Sophia during the 1860s in Boston

During the mid-1860s, Sophia settled in Boston, working as a city missionary helping the needy. She continued to work for the city missions all through the years her children grew up. During the early 1870?s, James left home, traveling throughout the West. For a time, he cut off correspondence with his mother and sister, and fell into some trouble that caused him to change his name to Frank Emerson. Daughter Nancy stayed close to her mother, and in 1879, married a man named George Hewes, a carriage builder and part-time preacher. The young couple took Sophia into their home, and she retired from the missionary work. Soon there were grandchildren in the household.

In 1882, son-in-law George decided to take the family away from New England and move to the Midwest. Sophia, who was 56, went with them. They moved to the small farming community of Le Mars, Iowa. It was a very difficult climate; a tornado struck their house in June 1885, moving it five feet off the foundation and forcing the family to take refuge in the flooded basement. Sophia notified son Frank, who was living in Los Angeles, and he wrote back suggesting they join him in California, offering to pay their way out, if only he could. Four years later, the family had the money to make the move, and Frank gave them advice on the best train fares, then arranged for their tickets through the Southern Pacific Railroad, where he worked.

In November 1889, Sophia, along with Nancy?s family, took a train to Los Angeles. She lived the rest of her life just south of downtown Los Angeles, a part of Nancy and George?s household. Once they got settled, George founded a church and settlement house to help the poor. It can only be speculated how much influence Sophia had on her son-in-law.

Throughout the 1890?s, Sophia continued to write letters, communicating with those relatives still on the east coast. In 1893, her brother Farrington wrote her from New England with news about the family. Farrington ended his letter with, ??my dear Sophia, don?t forget the loved ones in the old Bay State and remember we all think of you and love you just as much as we ever did if thousands of miles separate us from the vision of sight. Did we not all have the same dear father and mother, and how much our dear mother loved Minot and Henry?s mother, and did not our step-mother love us all? Yes my dear sister, think of us all here and pray that each one may so live that we can all meet with the loved ones who have gone before. As well as those to come after we have left this beautiful world for a better and brighter one??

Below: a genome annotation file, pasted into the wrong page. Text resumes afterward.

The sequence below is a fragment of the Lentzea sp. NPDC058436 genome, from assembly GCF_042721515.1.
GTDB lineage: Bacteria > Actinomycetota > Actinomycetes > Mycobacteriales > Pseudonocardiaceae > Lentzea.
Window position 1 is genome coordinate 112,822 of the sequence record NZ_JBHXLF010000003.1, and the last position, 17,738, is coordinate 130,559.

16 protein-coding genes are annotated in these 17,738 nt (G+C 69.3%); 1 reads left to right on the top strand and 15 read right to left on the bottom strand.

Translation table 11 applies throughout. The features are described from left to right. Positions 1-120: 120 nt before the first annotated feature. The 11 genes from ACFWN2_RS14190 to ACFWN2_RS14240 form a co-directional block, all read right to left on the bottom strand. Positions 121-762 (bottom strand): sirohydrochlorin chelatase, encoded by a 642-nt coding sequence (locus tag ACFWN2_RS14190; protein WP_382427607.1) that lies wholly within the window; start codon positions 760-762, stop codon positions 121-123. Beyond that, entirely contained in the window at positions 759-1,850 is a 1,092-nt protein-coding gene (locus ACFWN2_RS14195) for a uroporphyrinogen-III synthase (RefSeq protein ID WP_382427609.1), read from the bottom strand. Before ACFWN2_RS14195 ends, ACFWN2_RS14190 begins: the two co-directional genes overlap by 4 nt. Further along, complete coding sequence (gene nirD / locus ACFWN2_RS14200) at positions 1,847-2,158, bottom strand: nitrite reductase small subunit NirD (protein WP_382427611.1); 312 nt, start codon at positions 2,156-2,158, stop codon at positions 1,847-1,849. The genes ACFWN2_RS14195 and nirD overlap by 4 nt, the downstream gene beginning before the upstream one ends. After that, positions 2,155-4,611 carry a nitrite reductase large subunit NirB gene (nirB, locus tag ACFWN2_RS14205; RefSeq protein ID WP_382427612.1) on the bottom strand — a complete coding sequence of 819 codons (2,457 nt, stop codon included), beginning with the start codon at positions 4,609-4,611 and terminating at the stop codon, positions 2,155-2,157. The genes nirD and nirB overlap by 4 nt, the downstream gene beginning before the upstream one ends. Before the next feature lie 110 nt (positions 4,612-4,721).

Sophia lived long enough to see the marriage of her oldest granddaughter, Eleanor, and the birth of her first two great-grandchildren, Mabel and George Elwood. She died of cancer on December 22, 1900 at the house she lived in with Nancy and George. She was buried in Rosedale Cemetery in Los Angeles.

1. James Riddle French, AKA Frank Emerson ? B. 12 Oct 1852, Portland Maine; D. 13 Jun 1913, Los Angeles, California; M. Mrs. May Lynch (1850-?), 25 Aug 1878, San Bernardino, California

2. Nancy Sophia French ? B. 21 Dec 1856, Stockton Springs, Maine; D. 12 Jul 1916, Berkeley, California; M. George Henry Hewes (1853-1923), 17 Jul 1879, Boston, Massachusetts

A History of Nelson, New Hampshire, Parke Hardy Struthers, 1968
The Kittredge Family in America, Mabel T. Kittredge, 1936
Family Bible of James and Sophia French
Letters of James Riddle French to Sophia (Kittredge) French 1849-1852
Letter from Sophia French to Abel Kittredge, 31 Mar 1857
1860, 1870, 1880 and 1900 U.S. Censuses, Massachusetts and California
Journal of Sophia Newell French, 1861
"The Wind's Work," The Evening Sentinel, Le Mars, Iowa, 16 Jun 1885
City Directories of Boston, Massachusetts, and Los Angeles, California, 1866-1900
Letters written by Frank Emerson (nee James French) to Sophia French, Los Angeles, California, 1885-1889
Death certificate of Sophia Newell French, Los Angeles, California, 22 Dec 1900
Death certificate of Frank Emerson, 16 Jun 1913, Los Angeles, California
Death certificate of Nancy Hewes, July 1916, Berkeley, California
Marriage certificate of George Hewes and Nancy French, 21 Jul 1879, Boston, Massachusetts